The idea here is that nobody would call you multiple times unless she needed to reach you urgently. You certainly wouldn’t want Do Not Disturb to block somebody who’s trying to tell you that there’s been an accident, that you’ve overslept, or that you’ve just won the lottery.
Locked vs. Unlocked
The final option on the settings screen is the Silence option. If you choose Always, then Do Not Disturb works exactly as described above.
But if you choose Only while iPad is locked, then the tablet does ring when you’re using it. Because, obviously, if the tablet is awake, then so are you. It’s a great way to ensure that you don’t miss important FaceTime calls if you happened to have awakened early today and started working.
In iOS 8, Apple added FaceTime Call Waiting. If you’re on a FaceTime audio or video call, and someone else FaceTime calls you, your tablet rings—and you can either tap Decline or End & Accept. (Group FaceTiming will have to wait for iOS 9.)
Making Actual Phone Calls
You can now make and take actual cellular phone calls on your iPad—if you also have an iPhone. The iPhone, sitting anywhere nearby, can be the cellular module for your tablet—even if that iPhone is asleep and locked.
When a call comes in to your iPhone’s number, your iPad rings, and the screen lights up to show who it is or what the number is:
You can tap to answer it (or decline it); your iPad’s microphone and speaker become your speakerphone.
You can also place a call the same way: Just click any phone number you find on the iPad: in Contacts, in Safari, in an email message, and so on.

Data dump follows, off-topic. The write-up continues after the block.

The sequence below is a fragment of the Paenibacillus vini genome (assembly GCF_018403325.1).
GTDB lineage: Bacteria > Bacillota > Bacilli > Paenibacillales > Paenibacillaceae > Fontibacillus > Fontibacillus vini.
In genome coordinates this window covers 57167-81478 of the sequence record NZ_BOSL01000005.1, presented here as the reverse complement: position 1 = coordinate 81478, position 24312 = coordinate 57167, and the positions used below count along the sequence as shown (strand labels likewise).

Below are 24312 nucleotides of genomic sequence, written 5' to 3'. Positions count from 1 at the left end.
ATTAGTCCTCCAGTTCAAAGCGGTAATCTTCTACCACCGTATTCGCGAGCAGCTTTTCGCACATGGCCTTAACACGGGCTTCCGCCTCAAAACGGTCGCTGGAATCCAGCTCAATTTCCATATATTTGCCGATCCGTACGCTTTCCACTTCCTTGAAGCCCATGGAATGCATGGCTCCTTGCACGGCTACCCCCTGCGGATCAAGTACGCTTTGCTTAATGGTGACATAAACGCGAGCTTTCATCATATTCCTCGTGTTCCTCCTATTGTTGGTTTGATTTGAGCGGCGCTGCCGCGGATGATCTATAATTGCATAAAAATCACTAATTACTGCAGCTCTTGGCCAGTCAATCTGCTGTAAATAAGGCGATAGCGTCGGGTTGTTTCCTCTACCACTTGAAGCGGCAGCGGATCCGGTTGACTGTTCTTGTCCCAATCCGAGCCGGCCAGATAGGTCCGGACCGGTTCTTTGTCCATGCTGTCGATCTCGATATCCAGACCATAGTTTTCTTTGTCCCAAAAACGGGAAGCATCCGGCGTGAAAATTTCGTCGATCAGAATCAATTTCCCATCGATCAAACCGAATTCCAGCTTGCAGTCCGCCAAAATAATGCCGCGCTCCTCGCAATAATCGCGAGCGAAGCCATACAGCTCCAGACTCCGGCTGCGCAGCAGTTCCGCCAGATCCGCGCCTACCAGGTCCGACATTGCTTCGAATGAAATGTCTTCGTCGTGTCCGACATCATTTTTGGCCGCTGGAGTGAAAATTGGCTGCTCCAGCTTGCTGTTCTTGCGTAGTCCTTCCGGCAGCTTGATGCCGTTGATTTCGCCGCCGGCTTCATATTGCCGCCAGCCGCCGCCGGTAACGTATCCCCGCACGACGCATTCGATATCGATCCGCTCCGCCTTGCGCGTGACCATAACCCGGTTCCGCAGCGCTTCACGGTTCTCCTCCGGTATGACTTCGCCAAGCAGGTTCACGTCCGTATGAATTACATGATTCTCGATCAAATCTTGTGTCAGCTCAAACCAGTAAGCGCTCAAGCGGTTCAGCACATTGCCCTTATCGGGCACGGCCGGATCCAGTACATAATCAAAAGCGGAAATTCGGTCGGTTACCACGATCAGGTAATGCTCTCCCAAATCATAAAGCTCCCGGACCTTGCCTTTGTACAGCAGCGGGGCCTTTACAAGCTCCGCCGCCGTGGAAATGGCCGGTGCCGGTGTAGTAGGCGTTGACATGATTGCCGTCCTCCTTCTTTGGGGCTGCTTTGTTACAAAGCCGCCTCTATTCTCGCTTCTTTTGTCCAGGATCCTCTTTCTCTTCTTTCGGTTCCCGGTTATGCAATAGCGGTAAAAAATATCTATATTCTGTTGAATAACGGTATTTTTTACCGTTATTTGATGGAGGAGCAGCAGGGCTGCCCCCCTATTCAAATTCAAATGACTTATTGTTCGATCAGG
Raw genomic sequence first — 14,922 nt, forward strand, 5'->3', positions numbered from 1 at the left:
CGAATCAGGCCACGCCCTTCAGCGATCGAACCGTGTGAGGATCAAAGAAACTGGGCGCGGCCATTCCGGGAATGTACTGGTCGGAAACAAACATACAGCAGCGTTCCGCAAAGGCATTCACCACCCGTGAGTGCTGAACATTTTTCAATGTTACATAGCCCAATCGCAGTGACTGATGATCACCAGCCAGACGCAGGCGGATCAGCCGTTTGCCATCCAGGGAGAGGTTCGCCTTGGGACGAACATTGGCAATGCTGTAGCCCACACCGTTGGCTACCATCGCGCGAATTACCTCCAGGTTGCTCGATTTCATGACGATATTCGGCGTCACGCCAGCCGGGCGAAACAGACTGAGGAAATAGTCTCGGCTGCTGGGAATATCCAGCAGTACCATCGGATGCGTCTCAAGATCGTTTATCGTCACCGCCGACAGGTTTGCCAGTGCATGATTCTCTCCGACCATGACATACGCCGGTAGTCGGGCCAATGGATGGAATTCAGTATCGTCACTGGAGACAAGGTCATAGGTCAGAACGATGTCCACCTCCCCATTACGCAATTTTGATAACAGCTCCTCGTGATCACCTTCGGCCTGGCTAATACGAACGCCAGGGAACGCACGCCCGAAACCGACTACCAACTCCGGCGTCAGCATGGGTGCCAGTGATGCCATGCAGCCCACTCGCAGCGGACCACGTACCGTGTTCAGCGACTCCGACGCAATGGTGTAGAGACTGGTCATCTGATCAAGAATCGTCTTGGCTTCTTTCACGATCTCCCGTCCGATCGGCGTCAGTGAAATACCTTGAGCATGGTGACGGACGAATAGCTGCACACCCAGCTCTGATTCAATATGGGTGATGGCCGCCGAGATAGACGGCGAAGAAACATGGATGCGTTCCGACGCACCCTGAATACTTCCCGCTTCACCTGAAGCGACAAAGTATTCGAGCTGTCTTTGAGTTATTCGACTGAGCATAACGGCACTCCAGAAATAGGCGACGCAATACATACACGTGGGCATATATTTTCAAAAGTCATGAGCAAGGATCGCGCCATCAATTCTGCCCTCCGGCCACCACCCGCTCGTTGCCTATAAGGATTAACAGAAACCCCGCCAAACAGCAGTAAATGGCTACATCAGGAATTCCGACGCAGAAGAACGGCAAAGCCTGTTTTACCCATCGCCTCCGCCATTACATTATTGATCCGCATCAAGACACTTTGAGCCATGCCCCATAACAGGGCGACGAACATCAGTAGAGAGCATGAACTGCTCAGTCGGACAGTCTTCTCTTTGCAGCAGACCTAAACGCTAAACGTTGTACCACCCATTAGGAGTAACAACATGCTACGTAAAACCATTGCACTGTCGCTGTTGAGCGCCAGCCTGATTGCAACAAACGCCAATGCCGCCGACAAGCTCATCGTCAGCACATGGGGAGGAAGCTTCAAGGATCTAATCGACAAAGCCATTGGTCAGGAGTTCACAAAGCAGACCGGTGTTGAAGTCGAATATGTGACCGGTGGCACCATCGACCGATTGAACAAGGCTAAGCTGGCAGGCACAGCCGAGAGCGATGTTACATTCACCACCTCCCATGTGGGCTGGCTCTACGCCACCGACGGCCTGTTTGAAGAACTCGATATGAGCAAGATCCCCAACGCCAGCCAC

To make this work, the iPhone and the iPad must be on the same WiFi network. They both have to be signed into the same iCloud account. And you have to open the FaceTime settings on each device and make sure they’re both set to use the same iCloud account.
After that—it just works. You have exactly the same “Not now” buttons described on Remind Me (Remind Me and Leave a Message). Even call waiting works—if a second call comes in, your iPad notifies you and offers you the chance to put the first one on hold.
If you own a bunch of Apple machines, it might drive you crazy that they all now ring at once when a call comes in. Fortunately, you can turn off the ringing on each device that you’d rather be peaceful.
To make one of your iPhones, iPads, or iPod Touches stop ringing, turn off Settings→FaceTime→iPhone Cellular Calls. To make a Mac stop ringing, open the FaceTime program; choose FaceTime→Preferences→Settings, and turn off iPhone Cellular Calls.
Contacts is your address book—your master phone book.
If your social circle is longer than one screenful, then you can navigate this list in any of three ways:
§ First, you can savor the distinct pleasure of flicking through the left-side master list.
§ Second, if you’re in a hurry to get to the T’s, use the A-to-Z index down the right edge of that column. Just tap the first letter of the last name you’re looking for. Alternatively, you can slide your finger up or down the index. The list scrolls with it.
§ Third, you can tap inside the search box at the top left of the screen. The keyboard appears. As you type, Contacts pares down the list, hiding everyone whose first, last, or company name doesn’t match what you’ve typed so far. It’s a really fast way to pluck one name out of a haystack.
(You can clear the search box by tapping the at its right end, or restore the full list by tapping Cancel.)
In any case, when you see the name you want, tap it to open its “card” on the right side of the screen, filled with email addresses, phone numbers, and other info—and, of course, those handy and buttons for placing phone or FaceTime calls.